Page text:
78% Look at Hotel Reviews Half the Time

SurveyMonkey's Hotel Traveler Trends RevealedåÊsome interesting trends in the lodging and dining industries. Consumers surveyed were most likely to both travel and stay in hotels 1–3 times every 12 months. Consumers check an average of 4 websites before making hotel reservations, while 78% said they look at online reviews before making reservations or visiting establishments at least half the time, per the survey.

Of those surveyed, 59% traveled for pleasure and 56% stayed in a hotel for pleasure in the past 12 months. Those aged 45 to 49 traveled for both business and pleasure more than any other age group.

Of those surveyed, 27% said price was the No. 1 reason they choose a particular hotel. Quality of accommodations (22%) and location (21%) came in second and third, respectively.

When it comes to hotel rewards programs, 42% of those who have stayed in a hotel at least once in the past 12 months said they participate in a rewards program. The benefits they seek the most from a rewards program are: discounted rates or pricing (77%), points toward a free product or stay (63%) and special perks or amenities like free meals or Wi-​Fi (49%). Those who stay in hotels for business purposes 4 or more times per year prefer to earn points toward a free product or stay.

Only half of consumers agreed with the statement, ‰ÛÏMost establishments have their guests‰Ûª best interests in mind, even if it means less profits.‰Û

Between bars, restaurants, hotels, motels, bed and breakfasts and resorts, consumers trusted bed and breakfasts the most, with 27% trusting bed and breakfasts ‰ÛÏa great deal.‰Û Resorts (22%), restaurants (12%), hotels (11%), bars (6%) and motels (3%) followed.

Of those surveyed, 3 in 4 said packages and deals directly hosted by an establishment make them ‰ÛÏmore likely‰Û to visit a hotel. Online deals found on sites like Groupon or LivingSocial also greatly influenced consumers and travelers (50%), while more than 1/​3 said discounts on review sites like Yelp made them more likely to visit a hotel or restaurant.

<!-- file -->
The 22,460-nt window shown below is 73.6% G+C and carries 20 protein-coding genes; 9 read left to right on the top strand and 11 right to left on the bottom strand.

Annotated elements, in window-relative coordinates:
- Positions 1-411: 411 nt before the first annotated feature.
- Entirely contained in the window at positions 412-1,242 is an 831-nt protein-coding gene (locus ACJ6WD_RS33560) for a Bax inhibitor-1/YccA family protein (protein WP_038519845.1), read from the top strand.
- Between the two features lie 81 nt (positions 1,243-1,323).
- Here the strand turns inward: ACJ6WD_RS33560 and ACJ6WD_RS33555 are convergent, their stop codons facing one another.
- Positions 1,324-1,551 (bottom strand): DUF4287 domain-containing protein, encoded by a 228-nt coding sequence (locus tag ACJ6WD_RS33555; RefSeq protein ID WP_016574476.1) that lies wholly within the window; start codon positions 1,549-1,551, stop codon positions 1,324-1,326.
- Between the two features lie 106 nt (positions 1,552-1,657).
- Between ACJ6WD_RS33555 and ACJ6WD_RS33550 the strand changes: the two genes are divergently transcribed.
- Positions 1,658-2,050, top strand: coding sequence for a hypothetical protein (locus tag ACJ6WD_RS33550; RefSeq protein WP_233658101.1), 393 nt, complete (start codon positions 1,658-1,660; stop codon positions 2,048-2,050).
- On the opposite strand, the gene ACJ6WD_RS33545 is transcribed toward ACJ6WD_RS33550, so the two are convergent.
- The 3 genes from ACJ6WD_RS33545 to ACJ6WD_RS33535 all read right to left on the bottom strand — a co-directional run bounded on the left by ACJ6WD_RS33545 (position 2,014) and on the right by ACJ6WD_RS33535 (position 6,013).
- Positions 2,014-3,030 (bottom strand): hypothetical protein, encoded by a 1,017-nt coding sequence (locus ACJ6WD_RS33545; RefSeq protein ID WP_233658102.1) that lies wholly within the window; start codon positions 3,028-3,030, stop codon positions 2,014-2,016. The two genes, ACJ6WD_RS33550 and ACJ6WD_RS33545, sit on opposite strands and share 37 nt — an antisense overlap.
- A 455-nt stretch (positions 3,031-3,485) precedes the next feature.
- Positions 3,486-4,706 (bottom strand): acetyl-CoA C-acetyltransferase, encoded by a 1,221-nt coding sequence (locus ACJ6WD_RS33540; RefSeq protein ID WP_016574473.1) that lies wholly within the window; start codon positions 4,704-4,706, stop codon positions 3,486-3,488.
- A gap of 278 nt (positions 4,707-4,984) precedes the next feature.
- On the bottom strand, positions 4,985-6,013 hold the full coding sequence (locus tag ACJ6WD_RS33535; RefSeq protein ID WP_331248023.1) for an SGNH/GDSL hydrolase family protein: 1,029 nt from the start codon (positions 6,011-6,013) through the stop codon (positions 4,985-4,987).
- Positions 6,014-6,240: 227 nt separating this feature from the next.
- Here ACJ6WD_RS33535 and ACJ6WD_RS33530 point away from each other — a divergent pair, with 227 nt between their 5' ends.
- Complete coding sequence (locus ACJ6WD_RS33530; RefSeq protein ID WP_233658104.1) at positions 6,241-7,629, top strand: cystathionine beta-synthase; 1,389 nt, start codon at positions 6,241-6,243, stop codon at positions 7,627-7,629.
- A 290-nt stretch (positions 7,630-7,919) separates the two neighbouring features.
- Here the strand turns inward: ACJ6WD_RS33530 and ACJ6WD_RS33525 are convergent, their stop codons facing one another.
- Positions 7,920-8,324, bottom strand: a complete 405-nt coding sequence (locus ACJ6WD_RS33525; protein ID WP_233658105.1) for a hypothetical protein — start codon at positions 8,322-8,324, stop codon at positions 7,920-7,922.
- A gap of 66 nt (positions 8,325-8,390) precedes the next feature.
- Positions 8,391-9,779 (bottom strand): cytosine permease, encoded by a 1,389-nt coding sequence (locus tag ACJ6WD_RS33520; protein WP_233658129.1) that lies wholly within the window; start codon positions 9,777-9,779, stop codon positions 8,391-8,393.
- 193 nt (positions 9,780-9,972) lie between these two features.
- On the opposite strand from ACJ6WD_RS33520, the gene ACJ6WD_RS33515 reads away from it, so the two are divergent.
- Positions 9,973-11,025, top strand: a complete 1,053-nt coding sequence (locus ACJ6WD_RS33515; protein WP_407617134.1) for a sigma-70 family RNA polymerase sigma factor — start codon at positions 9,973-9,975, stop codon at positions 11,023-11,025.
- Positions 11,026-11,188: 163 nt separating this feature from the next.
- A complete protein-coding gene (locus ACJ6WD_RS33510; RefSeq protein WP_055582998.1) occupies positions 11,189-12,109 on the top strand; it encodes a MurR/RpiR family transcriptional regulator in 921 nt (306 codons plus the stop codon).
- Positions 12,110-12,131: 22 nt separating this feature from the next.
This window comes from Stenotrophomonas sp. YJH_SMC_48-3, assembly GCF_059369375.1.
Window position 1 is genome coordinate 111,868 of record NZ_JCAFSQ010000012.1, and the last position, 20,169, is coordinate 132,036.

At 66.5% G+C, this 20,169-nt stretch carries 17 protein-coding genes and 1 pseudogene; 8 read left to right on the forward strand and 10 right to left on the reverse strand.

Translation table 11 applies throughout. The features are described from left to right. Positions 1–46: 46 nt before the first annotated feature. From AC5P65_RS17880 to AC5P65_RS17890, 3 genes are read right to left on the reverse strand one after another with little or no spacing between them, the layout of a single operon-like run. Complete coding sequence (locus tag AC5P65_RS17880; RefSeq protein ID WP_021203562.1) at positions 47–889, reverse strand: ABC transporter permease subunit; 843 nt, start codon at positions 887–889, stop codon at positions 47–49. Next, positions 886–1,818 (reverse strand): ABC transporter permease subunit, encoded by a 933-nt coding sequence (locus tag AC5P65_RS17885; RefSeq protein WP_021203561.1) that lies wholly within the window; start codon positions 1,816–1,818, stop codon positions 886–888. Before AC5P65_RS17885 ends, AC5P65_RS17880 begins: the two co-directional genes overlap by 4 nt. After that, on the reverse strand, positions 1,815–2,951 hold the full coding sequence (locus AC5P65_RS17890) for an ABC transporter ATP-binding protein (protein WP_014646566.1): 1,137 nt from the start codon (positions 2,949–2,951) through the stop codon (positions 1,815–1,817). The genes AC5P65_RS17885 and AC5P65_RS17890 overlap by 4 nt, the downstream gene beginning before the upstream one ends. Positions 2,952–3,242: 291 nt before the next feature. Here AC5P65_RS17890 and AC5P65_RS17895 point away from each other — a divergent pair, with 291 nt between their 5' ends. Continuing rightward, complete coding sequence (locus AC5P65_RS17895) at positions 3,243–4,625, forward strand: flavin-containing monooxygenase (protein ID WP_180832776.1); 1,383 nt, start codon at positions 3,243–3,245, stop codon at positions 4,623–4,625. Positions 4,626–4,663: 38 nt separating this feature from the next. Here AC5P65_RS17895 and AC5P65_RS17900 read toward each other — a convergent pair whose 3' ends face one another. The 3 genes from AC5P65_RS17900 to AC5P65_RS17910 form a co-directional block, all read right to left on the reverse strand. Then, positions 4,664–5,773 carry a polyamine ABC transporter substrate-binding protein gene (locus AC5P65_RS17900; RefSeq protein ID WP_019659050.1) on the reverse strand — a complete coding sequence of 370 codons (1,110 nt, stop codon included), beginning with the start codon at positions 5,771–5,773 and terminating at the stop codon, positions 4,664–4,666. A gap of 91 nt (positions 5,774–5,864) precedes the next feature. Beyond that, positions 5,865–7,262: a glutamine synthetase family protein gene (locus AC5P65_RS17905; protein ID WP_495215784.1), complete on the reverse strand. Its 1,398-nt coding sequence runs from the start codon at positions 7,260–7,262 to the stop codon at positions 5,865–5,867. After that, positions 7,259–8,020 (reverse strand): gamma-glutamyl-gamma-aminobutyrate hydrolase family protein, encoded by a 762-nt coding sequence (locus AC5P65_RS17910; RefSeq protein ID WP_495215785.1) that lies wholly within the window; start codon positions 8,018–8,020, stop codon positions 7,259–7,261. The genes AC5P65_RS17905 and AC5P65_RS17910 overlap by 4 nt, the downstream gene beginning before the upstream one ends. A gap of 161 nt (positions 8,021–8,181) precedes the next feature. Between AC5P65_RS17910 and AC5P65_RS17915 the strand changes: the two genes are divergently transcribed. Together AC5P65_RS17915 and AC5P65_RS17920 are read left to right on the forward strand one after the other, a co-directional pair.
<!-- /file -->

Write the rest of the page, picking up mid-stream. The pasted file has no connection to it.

Interestingly enough, social media wasn‰Ûªt valued very highly by consumers in the survey. A whopping 77% of consumers said it‰Ûªs ‰ÛÏsomewhat‰Û to ‰ÛÏnot at all‰Û important for a hotel to have a social media page, while just over 20% said a social media contest would make them more likely to visit a hotel or restaurant.

When asked about the feedback systems of hotels, only 42% of those surveyed said establishments make it ‰ÛÏsomewhat easy.‰Û On top of that, more than 40% reported receiving a paper survey from a hotel, despite the survey finding that nearly all respondents prefer to submit feedback online.

One of the travel-​booking websites/​apps that 7.6% of consumers are using to read reviews, research and book lodging options is Hotels​.com. AudienceSCAN results show 57% of this audience is male. It is likely that Hotels​.com users are looking for hotels near sports arenas, as 48% of them enjoy attending sporting events in person. This crowd responds well to coupons, so try offering a discount in the advertising: 40% started online searches based on coupons they saw.

SurveyMonkey's 2015 Hospitality Consumer Report also mentioned that 80% said they look at both positive and negative reviews equally. This is ample support for making sure your travel and dining clients are transparent in their public reviews. Just remember, no one believes a company that only has positive reviews available to read. Use your clients' negative reviews as positive opportunities to respond with improvements for the 56% of Hotels​.com users who are planning a vacation this year. And to the 41% booking beach vacations in the next 12 months!

AudienceSCAN data is available as part of a subscription to AdMall for Agencies. Media companies can access AudienceSCAN data through the Audience Intelligence Reports inåÊAdMall.

Courtney Huckabay
Courtney is the Editor for SalesFuel Today. She analyzes secondary customer research and our primary AudienceSCAN research. Courtney is a graduate of Middle Tennessee State University.